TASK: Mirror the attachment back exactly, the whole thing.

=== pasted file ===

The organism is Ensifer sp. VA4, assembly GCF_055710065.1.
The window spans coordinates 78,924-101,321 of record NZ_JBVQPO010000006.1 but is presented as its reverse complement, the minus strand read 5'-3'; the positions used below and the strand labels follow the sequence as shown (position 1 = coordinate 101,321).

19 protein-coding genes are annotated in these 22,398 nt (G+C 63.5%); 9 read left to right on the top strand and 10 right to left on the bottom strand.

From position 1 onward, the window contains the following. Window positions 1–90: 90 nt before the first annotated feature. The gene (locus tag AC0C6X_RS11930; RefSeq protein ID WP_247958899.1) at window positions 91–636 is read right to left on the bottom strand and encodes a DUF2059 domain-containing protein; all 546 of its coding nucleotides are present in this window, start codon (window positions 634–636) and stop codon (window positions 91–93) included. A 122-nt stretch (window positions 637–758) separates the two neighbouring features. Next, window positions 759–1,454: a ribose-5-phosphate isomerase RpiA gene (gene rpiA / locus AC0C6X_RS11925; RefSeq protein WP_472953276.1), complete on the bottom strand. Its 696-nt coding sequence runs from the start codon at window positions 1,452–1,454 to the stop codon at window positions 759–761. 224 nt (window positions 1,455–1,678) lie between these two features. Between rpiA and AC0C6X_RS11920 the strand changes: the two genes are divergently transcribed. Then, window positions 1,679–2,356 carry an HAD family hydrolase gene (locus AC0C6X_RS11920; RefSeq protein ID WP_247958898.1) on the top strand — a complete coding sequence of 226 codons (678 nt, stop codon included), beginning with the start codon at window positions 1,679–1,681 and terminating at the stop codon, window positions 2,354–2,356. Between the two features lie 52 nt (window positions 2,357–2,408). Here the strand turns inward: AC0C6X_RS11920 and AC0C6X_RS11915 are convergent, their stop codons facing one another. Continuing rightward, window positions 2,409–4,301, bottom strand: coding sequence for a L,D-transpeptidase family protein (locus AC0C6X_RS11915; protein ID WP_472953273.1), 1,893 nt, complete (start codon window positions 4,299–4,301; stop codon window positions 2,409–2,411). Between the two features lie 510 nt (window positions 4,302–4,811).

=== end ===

The organism is Ensifer sp. VA4, assembly GCF_055710065.1.
The window spans coordinates 78,924-101,321 of record NZ_JBVQPO010000006.1 but is presented as its reverse complement, the minus strand read 5'-3'; the positions used below and the strand labels follow the sequence as shown (position 1 = coordinate 101,321).

19 protein-coding genes are annotated in these 22,398 nt (G+C 63.5%); 9 read left to right on the top strand and 10 right to left on the bottom strand.

From position 1 onward, the window contains the following. Window positions 1–90: 90 nt before the first annotated feature. The gene (locus tag AC0C6X_RS11930; RefSeq protein ID WP_247958899.1) at window positions 91–636 is read right to left on the bottom strand and encodes a DUF2059 domain-containing protein; all 546 of its coding nucleotides are present in this window, start codon (window positions 634–636) and stop codon (window positions 91–93) included. A 122-nt stretch (window positions 637–758) separates the two neighbouring features. Next, window positions 759–1,454: a ribose-5-phosphate isomerase RpiA gene (gene rpiA / locus AC0C6X_RS11925; RefSeq protein WP_472953276.1), complete on the bottom strand. Its 696-nt coding sequence runs from the start codon at window positions 1,452–1,454 to the stop codon at window positions 759–761. 224 nt (window positions 1,455–1,678) lie between these two features. Between rpiA and AC0C6X_RS11920 the strand changes: the two genes are divergently transcribed. Then, window positions 1,679–2,356 carry an HAD family hydrolase gene (locus AC0C6X_RS11920; RefSeq protein ID WP_247958898.1) on the top strand — a complete coding sequence of 226 codons (678 nt, stop codon included), beginning with the start codon at window positions 1,679–1,681 and terminating at the stop codon, window positions 2,354–2,356. Between the two features lie 52 nt (window positions 2,357–2,408). Here the strand turns inward: AC0C6X_RS11920 and AC0C6X_RS11915 are convergent, their stop codons facing one another. Continuing rightward, window positions 2,409–4,301, bottom strand: coding sequence for a L,D-transpeptidase family protein (locus AC0C6X_RS11915; protein ID WP_472953273.1), 1,893 nt, complete (start codon window positions 4,299–4,301; stop codon window positions 2,409–2,411). Between the two features lie 510 nt (window positions 4,302–4,811).